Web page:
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Purim in Ozarow, Poland

"The festival of Purim coincided with the end of the severe cold. Under the effect of the reborn sun, the snow accumulated all winter began to melt little by little. This caused our village, tucked into the space between a hill to the north and a stream to the south, to be crossed by sudden floods. The waves became so big that to cross the Main Street it was necessary to quickly lay down big stones and planks in the middle of the road as an improvised bridge. The carters would help you in getting from one side to the other. You might have thought you were in Venice!

This lasted for more than a week, during which we lived with our feet in water, but in spite of everything the situation had several good aspects. Thus, with the aid of the flows, we were able to get rid of the straw mattresses and other rubbish which had accumulated at the backs of the courtyards during the winter. Using heavy rocks to weigh them down, we immersed bread boards and rolling pins to clean them better for the coming of Passover. So in crossing our village, the water accomplished a kind of purification.


Zangvil Waksman and his colleagues


Zangvil Waksman, front center, photographed with his colleagues
in a Polish army shoe repair detail during the First World War.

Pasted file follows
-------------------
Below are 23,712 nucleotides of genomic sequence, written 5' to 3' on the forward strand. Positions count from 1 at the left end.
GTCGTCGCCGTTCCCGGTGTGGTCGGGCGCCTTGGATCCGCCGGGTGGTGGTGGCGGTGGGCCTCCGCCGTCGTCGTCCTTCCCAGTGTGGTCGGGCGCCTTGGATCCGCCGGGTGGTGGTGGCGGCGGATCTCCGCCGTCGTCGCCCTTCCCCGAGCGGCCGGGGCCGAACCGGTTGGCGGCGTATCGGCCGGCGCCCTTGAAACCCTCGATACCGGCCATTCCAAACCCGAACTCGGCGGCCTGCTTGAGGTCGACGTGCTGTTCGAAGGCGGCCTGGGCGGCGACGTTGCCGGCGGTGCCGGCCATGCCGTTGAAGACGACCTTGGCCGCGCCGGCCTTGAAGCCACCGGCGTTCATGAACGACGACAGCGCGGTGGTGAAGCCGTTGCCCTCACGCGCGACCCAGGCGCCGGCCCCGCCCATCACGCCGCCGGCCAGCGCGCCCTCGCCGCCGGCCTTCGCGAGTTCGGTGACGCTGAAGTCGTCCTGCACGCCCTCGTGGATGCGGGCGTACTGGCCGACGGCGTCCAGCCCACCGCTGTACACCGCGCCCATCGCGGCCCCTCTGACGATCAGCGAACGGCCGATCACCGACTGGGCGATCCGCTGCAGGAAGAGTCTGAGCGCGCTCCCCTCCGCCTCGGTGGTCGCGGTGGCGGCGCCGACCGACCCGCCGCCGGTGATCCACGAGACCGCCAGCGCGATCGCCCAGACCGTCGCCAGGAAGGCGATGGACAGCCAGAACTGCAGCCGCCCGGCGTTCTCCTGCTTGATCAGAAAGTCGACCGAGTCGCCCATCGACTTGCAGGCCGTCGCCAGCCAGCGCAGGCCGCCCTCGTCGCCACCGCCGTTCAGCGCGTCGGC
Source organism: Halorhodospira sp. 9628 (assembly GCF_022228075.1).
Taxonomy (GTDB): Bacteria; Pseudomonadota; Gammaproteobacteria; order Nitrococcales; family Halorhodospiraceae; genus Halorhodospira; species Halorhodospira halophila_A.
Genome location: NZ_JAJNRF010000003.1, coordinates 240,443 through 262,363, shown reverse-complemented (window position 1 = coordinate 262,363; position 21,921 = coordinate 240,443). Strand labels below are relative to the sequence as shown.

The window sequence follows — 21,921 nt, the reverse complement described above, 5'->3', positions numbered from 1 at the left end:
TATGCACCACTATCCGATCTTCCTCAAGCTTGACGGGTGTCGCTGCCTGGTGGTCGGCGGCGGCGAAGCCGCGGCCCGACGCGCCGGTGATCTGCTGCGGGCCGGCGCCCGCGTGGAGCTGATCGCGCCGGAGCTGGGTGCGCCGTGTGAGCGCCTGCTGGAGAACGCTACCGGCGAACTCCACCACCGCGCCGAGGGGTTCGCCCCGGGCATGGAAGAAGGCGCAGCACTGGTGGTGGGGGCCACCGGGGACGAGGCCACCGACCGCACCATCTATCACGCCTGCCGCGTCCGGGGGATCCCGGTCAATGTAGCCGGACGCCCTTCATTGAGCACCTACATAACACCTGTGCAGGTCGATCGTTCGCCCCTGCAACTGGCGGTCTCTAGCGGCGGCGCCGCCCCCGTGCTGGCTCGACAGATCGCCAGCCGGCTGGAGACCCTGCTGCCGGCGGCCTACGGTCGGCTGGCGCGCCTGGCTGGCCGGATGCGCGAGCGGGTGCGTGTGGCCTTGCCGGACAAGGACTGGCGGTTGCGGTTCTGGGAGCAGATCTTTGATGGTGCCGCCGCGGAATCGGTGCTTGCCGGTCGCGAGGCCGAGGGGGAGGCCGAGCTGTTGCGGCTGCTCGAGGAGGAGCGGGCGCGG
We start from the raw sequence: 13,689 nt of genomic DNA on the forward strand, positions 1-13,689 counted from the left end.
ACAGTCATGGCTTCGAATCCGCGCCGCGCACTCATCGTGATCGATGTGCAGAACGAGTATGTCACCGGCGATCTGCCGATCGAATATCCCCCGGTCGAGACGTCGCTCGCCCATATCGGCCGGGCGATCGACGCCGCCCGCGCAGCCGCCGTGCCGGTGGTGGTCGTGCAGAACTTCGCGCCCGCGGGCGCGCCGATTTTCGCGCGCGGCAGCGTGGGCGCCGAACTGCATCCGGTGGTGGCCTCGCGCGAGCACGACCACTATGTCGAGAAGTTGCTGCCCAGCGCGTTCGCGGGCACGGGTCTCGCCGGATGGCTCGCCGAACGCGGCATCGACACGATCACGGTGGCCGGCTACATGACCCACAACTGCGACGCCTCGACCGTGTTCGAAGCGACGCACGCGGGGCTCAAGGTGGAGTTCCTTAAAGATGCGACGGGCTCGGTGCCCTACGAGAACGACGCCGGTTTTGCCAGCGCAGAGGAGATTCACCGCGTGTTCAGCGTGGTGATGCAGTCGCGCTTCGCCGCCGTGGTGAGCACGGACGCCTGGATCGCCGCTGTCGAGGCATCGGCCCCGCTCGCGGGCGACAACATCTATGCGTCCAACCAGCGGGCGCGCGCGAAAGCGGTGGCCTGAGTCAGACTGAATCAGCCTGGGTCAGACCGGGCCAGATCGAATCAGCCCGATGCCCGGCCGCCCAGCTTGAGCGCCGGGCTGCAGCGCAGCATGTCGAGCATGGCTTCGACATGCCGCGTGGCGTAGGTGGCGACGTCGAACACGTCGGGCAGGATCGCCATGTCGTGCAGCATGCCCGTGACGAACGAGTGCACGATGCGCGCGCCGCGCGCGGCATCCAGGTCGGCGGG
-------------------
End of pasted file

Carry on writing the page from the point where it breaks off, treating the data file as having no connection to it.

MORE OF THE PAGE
We can't speak of the joys of Purim in Ozarow without recalling the name of the great Waksman family, or the 'Nosyks', as everyone nick­named them. They lived in the Teherkask neighbourhood, between Wysoka Street and the western edge of town, where they worked as shoemakers.

Occasionally, they also worked as pavers, and it's thanks to the 'Nosyks' that we had squares and lanes that were more or less passable in our village. But their fame was mostly due to their being a widely admired group of singers and dancers. And at Purim everyone vied for them.

 We loved their Yiddish narrations, mixed with pungent Polish and Russian expressions, and their clothes turned inside out for the occasion, their gaudy coloured masks and their songs which everyone took up in chorus.

Purim was synonymous with a traditional religious holiday, a joyous atmosphere and popular celebration. Bands of children went about distributing gifts to their parents and in-laws, to friends, to rabbis, to the synagogue custodian .... Then came the reading of the Megilah of Queen Esther and in particular the chapters where the praises of the beauty of the Queen were sung, and we remembered Ahasuerus and Mordechai. And what a tumult the children's noisemakers made to drown out the name of the wicked Haman!

All that vanished, like the melting snow flowing through the alleys..." next


photo and written excerpts from "Memories of Ożarów: A Little Jewish Town That Was" by Hillel Adler. Translated by William Fraiberg.


Ożarów 8

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